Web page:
It is also in charge of assembling and publishing meta-information (version and signature) required for the update process.
Both systems are described in detail in the following section.
Updates to the devices firmware is either triggered actively (manual or by the CI system) or on a regular schedule by the devices themselves.
From there, the continuous integration (CI) system is responsible for automatically building and publishing the firmware image files, as soon as updated source code is available.
It is also in charge of assembling and publishing meta-information (version number and cryptographic signature) required for the update process.
The CI systems is described in detail in the following section.
Updates to the devices firmware are either triggered actively (manual or by the CI system) or on a regular schedule by the devices themselves.
This process is described in section \ref{flashlayout}.
For monitoring and maintenance purposes, each device publishes a set of information to a well-known \textit{MQTT} topic after connecting to the network.
@ -28,17 +28,17 @@ By sharing the same code, all devices ensure to have a common behavior when it c
This eases configuration and allows to collect information about all devices at a central location.
As development on the devices usually happens in cycles, some of the projects would miss updates of the framework and therefor would not benefit from newly added features or fixed problems.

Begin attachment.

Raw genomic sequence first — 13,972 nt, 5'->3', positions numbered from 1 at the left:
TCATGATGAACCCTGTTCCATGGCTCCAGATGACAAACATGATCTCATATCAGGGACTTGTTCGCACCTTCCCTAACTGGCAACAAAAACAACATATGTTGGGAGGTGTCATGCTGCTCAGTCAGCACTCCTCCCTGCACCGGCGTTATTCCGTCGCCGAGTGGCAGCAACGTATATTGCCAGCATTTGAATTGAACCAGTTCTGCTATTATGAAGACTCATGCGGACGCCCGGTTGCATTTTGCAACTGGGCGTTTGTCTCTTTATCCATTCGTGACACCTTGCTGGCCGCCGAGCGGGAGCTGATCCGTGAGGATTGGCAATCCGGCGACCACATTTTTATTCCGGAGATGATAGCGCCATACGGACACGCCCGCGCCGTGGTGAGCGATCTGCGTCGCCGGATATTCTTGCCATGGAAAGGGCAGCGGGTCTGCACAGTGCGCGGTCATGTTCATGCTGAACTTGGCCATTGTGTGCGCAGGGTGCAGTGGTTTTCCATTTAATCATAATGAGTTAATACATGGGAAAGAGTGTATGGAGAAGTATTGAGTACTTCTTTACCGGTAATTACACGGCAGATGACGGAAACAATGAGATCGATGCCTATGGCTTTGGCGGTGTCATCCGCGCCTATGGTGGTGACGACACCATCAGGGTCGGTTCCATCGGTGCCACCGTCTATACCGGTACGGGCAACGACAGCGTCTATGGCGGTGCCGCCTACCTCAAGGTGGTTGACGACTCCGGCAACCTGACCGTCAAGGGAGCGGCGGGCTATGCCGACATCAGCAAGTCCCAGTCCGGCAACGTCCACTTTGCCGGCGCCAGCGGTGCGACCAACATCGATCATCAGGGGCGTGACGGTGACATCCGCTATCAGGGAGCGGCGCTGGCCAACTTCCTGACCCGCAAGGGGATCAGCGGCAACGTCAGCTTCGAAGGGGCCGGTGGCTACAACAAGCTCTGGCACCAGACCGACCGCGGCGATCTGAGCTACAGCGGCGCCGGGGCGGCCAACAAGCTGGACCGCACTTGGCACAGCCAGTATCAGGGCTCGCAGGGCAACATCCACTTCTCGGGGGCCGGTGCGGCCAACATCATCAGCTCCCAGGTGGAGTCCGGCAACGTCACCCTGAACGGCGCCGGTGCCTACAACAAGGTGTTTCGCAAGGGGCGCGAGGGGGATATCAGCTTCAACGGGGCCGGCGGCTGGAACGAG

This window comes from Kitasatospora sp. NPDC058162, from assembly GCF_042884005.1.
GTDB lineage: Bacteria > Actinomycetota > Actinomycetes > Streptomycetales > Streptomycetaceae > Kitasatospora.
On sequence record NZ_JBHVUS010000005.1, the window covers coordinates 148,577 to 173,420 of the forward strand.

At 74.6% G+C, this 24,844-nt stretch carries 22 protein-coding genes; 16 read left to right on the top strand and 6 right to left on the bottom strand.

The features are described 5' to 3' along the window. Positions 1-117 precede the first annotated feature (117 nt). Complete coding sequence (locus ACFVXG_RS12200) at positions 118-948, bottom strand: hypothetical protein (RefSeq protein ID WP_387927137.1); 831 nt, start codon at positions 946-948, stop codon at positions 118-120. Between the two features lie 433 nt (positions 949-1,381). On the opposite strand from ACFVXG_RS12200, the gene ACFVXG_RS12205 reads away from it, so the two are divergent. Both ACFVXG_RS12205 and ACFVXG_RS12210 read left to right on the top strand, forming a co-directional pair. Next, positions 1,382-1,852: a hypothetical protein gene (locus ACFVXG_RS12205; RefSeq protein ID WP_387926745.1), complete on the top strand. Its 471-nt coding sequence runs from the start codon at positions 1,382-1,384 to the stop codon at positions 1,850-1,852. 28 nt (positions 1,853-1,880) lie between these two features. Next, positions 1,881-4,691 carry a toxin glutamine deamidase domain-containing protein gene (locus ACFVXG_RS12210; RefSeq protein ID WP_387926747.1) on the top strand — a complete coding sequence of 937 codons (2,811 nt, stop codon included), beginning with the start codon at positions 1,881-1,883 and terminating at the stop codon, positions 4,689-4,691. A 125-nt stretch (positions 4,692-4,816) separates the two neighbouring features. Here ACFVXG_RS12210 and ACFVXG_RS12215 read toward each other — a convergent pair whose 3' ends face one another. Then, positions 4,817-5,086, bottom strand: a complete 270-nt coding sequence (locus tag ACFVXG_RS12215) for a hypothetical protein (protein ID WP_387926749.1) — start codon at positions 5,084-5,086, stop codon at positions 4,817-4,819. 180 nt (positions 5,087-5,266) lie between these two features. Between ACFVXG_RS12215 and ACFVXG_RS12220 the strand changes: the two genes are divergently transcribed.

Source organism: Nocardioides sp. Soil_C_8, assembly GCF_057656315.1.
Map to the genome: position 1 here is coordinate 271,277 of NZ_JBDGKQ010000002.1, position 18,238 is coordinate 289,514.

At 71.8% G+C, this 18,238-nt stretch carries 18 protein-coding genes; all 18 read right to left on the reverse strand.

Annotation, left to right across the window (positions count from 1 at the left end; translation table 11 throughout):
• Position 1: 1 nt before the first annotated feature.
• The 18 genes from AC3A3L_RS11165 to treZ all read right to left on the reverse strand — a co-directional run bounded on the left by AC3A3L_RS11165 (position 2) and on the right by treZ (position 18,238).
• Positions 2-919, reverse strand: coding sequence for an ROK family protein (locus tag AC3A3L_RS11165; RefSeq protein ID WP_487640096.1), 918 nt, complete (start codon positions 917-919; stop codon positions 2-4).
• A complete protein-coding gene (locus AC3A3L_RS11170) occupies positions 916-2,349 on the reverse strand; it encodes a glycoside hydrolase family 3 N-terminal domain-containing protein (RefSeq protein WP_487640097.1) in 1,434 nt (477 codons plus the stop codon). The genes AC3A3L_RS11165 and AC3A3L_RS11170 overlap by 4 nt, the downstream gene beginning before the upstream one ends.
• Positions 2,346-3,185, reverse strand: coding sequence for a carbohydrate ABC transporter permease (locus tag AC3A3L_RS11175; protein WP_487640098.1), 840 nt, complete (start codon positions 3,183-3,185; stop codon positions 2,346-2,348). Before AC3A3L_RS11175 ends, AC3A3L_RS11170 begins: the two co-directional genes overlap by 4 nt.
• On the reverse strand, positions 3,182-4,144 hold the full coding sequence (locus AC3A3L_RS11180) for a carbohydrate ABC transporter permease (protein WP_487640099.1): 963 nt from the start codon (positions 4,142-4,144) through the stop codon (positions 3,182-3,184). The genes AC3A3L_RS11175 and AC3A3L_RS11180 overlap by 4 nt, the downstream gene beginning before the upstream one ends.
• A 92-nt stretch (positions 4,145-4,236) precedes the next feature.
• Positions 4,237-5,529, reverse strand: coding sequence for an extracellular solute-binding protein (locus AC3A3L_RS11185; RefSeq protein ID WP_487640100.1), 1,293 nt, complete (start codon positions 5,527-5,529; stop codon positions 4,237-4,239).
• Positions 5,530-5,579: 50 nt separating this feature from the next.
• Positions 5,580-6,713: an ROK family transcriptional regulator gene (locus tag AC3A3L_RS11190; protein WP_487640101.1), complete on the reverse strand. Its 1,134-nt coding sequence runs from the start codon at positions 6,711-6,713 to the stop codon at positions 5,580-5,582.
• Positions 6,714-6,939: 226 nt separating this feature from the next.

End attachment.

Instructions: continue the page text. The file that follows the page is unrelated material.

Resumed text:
Regular updating of the framework version and rebuilding the firmware would often result in an easy gain of these benefits, but requires manual interaction.
Regularly updating the framework version and rebuilding the firmware would often result in an easy gain of these benefits, but requires manual interaction.
Further, problems could arise if the application programming interface (API) of the framework changes.
In this situation, the device firmware must be updated to use the changed API, which can be an unpleasant and complex task and leads to higher latency for firmware updates.
To prevent these problems, the device firmware of all devices in the hackerspace is integrated with the framework into a larger project.
In this situation, the device firmware must be updated to use the changed API, which can be an unpleasant and complex task that leads to higher latency for firmware updates.
To prevent these problems, the firmware of all devices in the hackerspace is integrated together with the framework into a larger project.
By doing so, any device specific code is always linked to the latest version of the framework.
The according device type is provided as a string through a global constant at compile time and it must never be changed during operation.
Device specific code is organized in a sub-folder for each device type.
To build the software, a \textit{Makefile} \cite{make} is used, which provides a simple way for reproducible builds.
Whenever a new build is started, the build system scans for all device specific folders and calls the build process for each of them.